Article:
RAMSEY LEWIS – “Dancing In The Streets”
It’s way past two in the morning and nearly all the guests have gone home from the party. There are still a few couples on their feet dancing. Now is the time to put this Ramsey Lewis version of the old Martha and the Vandellas’ classic on the record player.

It’s the ultimate in funky soul music for the early hours – totally different in every way from any other version of the song you may have heard (such as The Who’s). You can’t really call it blues, you can’t call it pop, you can’t call it jazz; it’s just the groovy sound of Ramsey Lewis.

Incidentally, the record company have put out ‘Dancing In The Streets’ as the “B” side: the “A” side is a dreary version of ‘Girl Talk.’

I don’t go a bundle on this one, which is something of a let-down after ‘Even The Bad Times Are Good.’ It’s the English version of an Italian song ‘Mi Seguirai’ and is a slow, boring ballad.

The group don’t play badly, it’s simply that the song itself is a dead loss. Maybe in Milan they rave over this romantic corn, but I can’t see it being anything like as big as The Tremeloes’ previous hits in jolly old swinging Britain.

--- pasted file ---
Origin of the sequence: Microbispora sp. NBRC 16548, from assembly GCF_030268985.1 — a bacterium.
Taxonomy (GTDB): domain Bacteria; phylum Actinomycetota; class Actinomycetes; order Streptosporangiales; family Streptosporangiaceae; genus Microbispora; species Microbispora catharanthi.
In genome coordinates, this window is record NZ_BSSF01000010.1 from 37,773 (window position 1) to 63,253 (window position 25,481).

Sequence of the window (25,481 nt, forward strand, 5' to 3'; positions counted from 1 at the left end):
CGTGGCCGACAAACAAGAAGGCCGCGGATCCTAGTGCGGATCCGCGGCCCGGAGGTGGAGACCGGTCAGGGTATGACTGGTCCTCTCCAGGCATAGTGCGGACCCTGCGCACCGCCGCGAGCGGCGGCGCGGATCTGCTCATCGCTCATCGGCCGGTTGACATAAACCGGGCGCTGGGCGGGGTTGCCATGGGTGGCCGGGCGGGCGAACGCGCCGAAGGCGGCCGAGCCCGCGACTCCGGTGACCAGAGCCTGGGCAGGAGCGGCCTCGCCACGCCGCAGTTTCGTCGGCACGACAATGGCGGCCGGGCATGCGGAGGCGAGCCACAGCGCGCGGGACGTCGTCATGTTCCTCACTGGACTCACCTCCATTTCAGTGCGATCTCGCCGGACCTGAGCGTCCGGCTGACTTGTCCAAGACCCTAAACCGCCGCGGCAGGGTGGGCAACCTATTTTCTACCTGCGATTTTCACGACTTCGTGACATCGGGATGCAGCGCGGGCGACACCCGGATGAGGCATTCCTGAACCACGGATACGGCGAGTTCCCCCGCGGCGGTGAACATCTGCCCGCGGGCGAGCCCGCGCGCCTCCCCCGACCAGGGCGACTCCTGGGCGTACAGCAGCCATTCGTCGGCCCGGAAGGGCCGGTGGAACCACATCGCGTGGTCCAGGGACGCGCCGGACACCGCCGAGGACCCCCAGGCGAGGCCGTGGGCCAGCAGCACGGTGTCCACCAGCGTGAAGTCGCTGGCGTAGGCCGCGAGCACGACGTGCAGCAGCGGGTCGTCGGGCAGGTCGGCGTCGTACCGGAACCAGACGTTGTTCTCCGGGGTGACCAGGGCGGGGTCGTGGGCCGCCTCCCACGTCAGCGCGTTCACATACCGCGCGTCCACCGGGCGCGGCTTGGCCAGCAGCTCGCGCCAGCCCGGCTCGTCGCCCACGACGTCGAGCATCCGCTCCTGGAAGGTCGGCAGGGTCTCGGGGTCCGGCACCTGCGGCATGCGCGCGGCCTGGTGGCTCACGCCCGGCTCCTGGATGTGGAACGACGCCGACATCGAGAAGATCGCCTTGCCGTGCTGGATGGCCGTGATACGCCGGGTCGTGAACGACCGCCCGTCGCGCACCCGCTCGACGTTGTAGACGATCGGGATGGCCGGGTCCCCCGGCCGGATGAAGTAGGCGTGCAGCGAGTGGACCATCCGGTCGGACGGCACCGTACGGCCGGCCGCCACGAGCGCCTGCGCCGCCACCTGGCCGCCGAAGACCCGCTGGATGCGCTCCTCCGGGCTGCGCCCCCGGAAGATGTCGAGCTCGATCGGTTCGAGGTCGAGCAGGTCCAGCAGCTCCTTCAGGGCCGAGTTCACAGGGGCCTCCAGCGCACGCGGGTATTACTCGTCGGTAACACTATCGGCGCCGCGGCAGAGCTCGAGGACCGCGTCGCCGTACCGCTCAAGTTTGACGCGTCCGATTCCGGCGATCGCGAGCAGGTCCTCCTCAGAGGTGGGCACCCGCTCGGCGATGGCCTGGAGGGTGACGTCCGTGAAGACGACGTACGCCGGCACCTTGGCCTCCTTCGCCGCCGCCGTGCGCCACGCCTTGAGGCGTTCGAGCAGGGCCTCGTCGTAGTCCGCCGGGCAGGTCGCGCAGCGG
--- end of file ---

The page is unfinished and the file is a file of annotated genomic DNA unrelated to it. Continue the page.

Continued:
MOSES & JOSHUA DILLARD – “My Elusive Dreams”
What a glorious pair of names! The record is pretty fine too. It’s an irresponsible rock / blues song with a rhythm that would make a statue twitch.

It’s jangly, beefy, soulful, exuberant, and you can’t help getting Messrs. Dillard belt out a soul dialogue to each other, and it’s the stuff to drive everybody wild at the clubs. Sock it to ’em Moses and Joshua!

THE BACHELORS – “Three O’Clock Flamingo Street”
Well, I’ll be a Monkee’s uncle. At last the impossible has happened. The Bachelors, every mother’s favourite sons, have come across with a truly great progressive record.

‘Three O’Clock Flamingo Street’ is none of your expected sentimental syrup. It’s a fast moving city poem set to music, very much in the style of Simon and Garfunkel. I hope and pray (and expect) that it’ll be a big hit and keep the Bachelors on the real music scene, well away from the cloying style of old.

JULIE FELIX – “The Magic Of The Playground”
Julie is one product of the folk boom of a couple of years ago who has successfully broadened her appeal without “going commercial” and selling out to Tin Pan Alley.

On this single her strong, sincere voice sounds better than ever before with a beautiful song of love in the city. I hope it’ll get the success it deserves.

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